This all sounds rather simplistic, doesn't it? All you have to do is utilize the communication skills of the assistant, along with the technology tools, and the emergency patients will be well taken care of. So why don't more practices utilize the technology? There are a number of reasons.

First, some practitioners are reluctant to make the financial investment in the technology. In the past, many of the imaging systems, such as intraoral cameras, were stand-alone, costly products. Today, cameras are much more portable, and imaging software such as Vipersoft and DiCom can often integrate the imaging into practice-management software. On the other hand, wireless intraoral cameras, such as Digital Doc (right), have their own memory for storing images, and can be used independently of computer technology in the operatories. There are appropriate devices for every practice need. Although the investment in the equipment can be substantial, the return on the investment can be realized in a relatively short time, due to increased case acceptance.

The second reason many practices don't regularly use intraoral cameras or imaging devices is in adequate training and/or practice time. With any technology or task, there is a learning curve to be conquered. Sufficient time must be allowed for all members of the team to become proficient in the use of the technology. Because the time needed to utilize the intraoral camera is greater in the beginning, resulting in increased time needed for procedures, many team members dismiss the technology as an efficiency tool and it is never fully utilized or integrated into diagnostic procedures. Remember, it typically takes 21 to 30 days to establish new habits. Planning for additional time in appointment schedules for the first three to four weeks after the introduction of new procedures and/or technologies will allow team members to get through this learning curve, and the "lost" time will be quickly regained in new efficiencies and greater case acceptance.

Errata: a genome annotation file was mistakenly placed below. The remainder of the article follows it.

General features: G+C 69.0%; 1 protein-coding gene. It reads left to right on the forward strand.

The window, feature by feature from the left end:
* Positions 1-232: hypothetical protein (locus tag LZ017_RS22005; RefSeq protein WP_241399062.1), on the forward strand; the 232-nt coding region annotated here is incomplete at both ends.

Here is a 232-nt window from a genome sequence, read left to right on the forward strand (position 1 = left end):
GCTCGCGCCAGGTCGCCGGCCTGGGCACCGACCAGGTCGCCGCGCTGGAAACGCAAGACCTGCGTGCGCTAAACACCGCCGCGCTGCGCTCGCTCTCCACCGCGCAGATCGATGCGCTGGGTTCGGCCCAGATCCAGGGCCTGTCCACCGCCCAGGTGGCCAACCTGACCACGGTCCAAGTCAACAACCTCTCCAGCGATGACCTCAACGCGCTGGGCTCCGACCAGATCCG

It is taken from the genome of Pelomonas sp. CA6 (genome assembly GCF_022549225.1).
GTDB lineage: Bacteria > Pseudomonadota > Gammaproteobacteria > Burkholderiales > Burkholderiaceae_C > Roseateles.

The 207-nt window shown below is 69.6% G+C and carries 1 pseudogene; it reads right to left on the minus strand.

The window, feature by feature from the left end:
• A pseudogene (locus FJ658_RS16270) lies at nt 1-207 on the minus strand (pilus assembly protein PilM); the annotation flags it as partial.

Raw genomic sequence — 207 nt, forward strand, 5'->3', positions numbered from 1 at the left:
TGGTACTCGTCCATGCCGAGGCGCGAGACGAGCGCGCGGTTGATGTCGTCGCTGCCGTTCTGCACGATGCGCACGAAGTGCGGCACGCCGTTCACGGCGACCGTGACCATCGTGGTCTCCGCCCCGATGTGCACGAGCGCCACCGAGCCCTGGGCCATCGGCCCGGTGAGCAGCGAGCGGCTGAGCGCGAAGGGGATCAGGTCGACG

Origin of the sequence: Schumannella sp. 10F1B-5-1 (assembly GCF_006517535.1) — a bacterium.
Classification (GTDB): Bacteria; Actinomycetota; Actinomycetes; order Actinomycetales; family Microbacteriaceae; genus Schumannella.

A third factor in the under-utilization of technology is its accessibility. If imaging technology is to be fully utilized, it must be available in all treatment rooms. If a practice invests in one intraoral camera that comes on a rather large cart, it is more difficult and time-consuming to move the cart from room to room, and the tendency to utilize the camera in all treatment applications decreases. Portability should be a major consideration for a practice considering the purchase of an intraoral camera.

The last question to be answered is: Why don't practices more fully utilize the capabilities of the assistants? The short answer: Not enough assistants are viewed as direct contributors to the productivity of a practice. Many are viewed simply as an adjunct to the doctor's productivity. While it is true that the definition of a dental assistant is one who assists the doctor, that "assist" can be measured in terms of the monetary value of the services that each assistant performs and in the dentistry that the assistant sells in the practice.

In closing, it is my hope that you all take a second or third look at the use of imaging technology to enhance patient treatment and increase case acceptance. And of course, put that technology to use in the very capable hands of the dental assistant!